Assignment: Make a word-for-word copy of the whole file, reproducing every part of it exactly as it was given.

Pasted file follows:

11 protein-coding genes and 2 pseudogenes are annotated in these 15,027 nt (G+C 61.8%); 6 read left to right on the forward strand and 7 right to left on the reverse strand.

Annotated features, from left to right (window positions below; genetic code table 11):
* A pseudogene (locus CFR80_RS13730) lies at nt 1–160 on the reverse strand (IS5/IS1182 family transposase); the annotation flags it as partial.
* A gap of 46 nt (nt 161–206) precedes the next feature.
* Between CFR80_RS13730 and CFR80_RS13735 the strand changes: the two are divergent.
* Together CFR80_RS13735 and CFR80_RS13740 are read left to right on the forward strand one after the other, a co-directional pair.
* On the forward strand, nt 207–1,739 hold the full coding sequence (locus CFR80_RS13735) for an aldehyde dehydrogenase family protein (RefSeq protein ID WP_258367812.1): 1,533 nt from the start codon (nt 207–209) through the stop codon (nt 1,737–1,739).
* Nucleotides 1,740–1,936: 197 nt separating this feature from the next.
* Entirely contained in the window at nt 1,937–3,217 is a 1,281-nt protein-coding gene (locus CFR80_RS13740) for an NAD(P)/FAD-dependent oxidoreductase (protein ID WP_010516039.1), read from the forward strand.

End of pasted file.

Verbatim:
11 protein-coding genes and 2 pseudogenes are annotated in these 15,027 nt (G+C 61.8%); 6 read left to right on the forward strand and 7 right to left on the reverse strand.

Annotated features, from left to right (window positions below; genetic code table 11):
* A pseudogene (locus CFR80_RS13730) lies at nt 1–160 on the reverse strand (IS5/IS1182 family transposase); the annotation flags it as partial.
* A gap of 46 nt (nt 161–206) precedes the next feature.
* Between CFR80_RS13730 and CFR80_RS13735 the strand changes: the two are divergent.
* Together CFR80_RS13735 and CFR80_RS13740 are read left to right on the forward strand one after the other, a co-directional pair.
* On the forward strand, nt 207–1,739 hold the full coding sequence (locus CFR80_RS13735) for an aldehyde dehydrogenase family protein (RefSeq protein ID WP_258367812.1): 1,533 nt from the start codon (nt 207–209) through the stop codon (nt 1,737–1,739).
* Nucleotides 1,740–1,936: 197 nt separating this feature from the next.
* Entirely contained in the window at nt 1,937–3,217 is a 1,281-nt protein-coding gene (locus CFR80_RS13740) for an NAD(P)/FAD-dependent oxidoreductase (protein ID WP_010516039.1), read from the forward strand.